The main reason my wife I bought our home in Algonquin, IL, was for its mature oaks. We have a collection of white, bur and red oaks in our yard. The biggest is a bur oak measuring 140 inches in diameter.
As much as the large trees are inspiring, I would like to write about the unsung heroes of the ecosystem: the snags. When I am clearing the understory overgrowth, I girdle a few unwanted trees rather than cutting them down completely. Although some would consider this unsightly, the habitat value created merits attention.
In my profession of landscape architect, I had the opportunity to work on the Orange County Great Park (OCGP) project in Irvine, CA a decade ago. The aim was to convert a retired Marine Corps air base into a park with a recreated canyon system where a tarmac once covered the ground. This exceptional project was the biggest and most ambitious in the country at the time.
It was the beginning stages of the process, when emphasis was on research and development of elements to include. At the time, I was familiar with the ecological role of snags but had never undertaken a concerted effort into studying them. During this process, I came across an article from England on creating snags in public parks. The process was not to simply girdle an existing tree, but to anchor a trunk in place to mimic a snag habitat.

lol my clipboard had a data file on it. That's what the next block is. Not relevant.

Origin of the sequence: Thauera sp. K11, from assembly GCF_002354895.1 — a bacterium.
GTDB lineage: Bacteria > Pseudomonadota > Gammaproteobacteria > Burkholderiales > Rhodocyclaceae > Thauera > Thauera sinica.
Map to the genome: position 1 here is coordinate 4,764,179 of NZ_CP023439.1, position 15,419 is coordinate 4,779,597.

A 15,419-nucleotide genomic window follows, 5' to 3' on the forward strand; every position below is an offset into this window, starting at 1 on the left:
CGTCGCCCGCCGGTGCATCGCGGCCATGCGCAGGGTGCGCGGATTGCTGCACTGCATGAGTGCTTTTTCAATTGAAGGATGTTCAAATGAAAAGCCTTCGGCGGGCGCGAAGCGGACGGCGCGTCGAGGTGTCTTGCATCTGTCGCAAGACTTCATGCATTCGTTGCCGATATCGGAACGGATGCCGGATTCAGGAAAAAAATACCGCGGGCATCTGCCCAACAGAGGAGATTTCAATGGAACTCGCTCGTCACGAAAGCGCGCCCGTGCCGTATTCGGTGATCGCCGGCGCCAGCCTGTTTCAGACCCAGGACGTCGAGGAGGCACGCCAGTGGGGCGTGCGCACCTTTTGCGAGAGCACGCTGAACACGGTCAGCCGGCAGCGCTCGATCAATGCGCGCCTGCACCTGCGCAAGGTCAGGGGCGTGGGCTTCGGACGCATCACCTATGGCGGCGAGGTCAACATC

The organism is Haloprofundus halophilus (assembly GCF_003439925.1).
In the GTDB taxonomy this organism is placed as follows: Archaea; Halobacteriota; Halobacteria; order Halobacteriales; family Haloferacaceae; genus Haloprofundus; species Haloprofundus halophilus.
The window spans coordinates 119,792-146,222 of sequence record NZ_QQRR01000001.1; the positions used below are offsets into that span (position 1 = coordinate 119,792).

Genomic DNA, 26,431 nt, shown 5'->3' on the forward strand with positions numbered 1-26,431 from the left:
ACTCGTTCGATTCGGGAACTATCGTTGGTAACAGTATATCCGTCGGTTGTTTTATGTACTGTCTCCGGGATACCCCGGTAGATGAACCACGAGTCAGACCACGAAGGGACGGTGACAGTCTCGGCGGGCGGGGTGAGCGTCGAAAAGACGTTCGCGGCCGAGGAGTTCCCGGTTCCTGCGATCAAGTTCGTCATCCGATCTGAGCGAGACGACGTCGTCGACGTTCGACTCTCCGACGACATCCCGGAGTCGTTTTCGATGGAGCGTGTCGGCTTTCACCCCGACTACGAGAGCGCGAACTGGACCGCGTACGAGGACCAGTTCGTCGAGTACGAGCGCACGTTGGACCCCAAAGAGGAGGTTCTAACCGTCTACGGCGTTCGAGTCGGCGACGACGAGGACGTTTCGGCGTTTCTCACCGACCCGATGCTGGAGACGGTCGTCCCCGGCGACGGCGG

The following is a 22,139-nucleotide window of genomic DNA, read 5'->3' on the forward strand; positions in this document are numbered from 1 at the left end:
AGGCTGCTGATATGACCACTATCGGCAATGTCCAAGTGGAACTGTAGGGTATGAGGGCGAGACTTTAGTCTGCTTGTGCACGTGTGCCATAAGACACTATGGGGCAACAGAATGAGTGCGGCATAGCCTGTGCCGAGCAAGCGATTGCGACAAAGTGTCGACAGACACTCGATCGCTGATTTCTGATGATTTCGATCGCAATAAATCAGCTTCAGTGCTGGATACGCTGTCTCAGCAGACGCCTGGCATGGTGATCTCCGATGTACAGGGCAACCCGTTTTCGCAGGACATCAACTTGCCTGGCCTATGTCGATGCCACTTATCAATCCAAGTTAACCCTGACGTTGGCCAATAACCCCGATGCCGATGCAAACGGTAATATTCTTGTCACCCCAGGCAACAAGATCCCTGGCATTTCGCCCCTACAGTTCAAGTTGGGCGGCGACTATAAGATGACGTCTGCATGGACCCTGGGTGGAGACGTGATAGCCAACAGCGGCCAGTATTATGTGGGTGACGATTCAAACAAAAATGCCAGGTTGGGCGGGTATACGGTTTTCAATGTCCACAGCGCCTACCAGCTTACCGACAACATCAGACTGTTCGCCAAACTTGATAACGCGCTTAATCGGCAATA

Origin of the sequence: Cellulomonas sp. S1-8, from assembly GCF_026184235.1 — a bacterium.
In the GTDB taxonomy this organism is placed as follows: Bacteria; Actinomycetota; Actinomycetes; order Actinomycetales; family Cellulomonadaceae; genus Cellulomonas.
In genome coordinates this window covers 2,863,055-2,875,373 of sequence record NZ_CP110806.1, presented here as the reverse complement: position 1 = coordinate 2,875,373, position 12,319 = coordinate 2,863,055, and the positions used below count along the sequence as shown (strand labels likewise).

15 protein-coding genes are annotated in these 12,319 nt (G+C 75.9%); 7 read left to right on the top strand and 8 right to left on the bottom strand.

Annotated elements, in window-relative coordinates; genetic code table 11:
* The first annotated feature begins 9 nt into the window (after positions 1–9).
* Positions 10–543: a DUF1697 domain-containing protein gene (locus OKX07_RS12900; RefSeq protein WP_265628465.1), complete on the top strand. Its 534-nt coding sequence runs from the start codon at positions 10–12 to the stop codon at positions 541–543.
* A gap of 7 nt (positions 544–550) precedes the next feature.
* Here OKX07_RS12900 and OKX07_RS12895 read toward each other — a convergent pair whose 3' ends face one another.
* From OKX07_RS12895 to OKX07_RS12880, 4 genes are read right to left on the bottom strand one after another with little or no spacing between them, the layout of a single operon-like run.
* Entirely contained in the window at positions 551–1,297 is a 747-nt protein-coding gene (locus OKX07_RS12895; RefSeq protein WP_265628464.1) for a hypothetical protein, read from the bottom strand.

As my research grew into creating specific habitats, it became clear the very important role of snags and downed logs in establishing healthy ecosystems. Dead wood and downed logs play a significant role in providing habitat for many creatures.
To me, it seems that conservation efforts in the Midwest rarely include snags. They are recognized for their value but are not introduced along with planting plans. I suspect part of the reason is the risk of introducing dead wood that might harbor pests.
I carried this interest to my own yard. To create a snag, need to select areas that do not pose a danger to people and infrastructure, such as your home or overhead wires. It takes a while from the time a tree is girdled to when it becomes a suitable habitat. For example, I estimate that it takes a good three years for woodpeckers to start using it. The snags will eventually tumble and need replacement if you wish to continue to provide such habitats. If this is your aim, it is wise not to cut all the unwanted trees at once, but to stagger them so that snags are available for a good length of time.
Even on the ground, snags will be home to many other creatures as well as lichens, mosses, and mushrooms. Salamanders, for example, depend on old decaying logs to lay their eggs.
Too often, we neglect nature’s cycles and interfere by tidying things up to suit our aesthetic preferences. I wrote about a particular snag and the red-bellied woodpeckers that made it their home in one of my nature journal pages, published in Illinois Audubon magazine.
As we rightly appreciate the majestic spread of a living tree, let us not neglect the importance it has once down and not be so hasty to clear it away.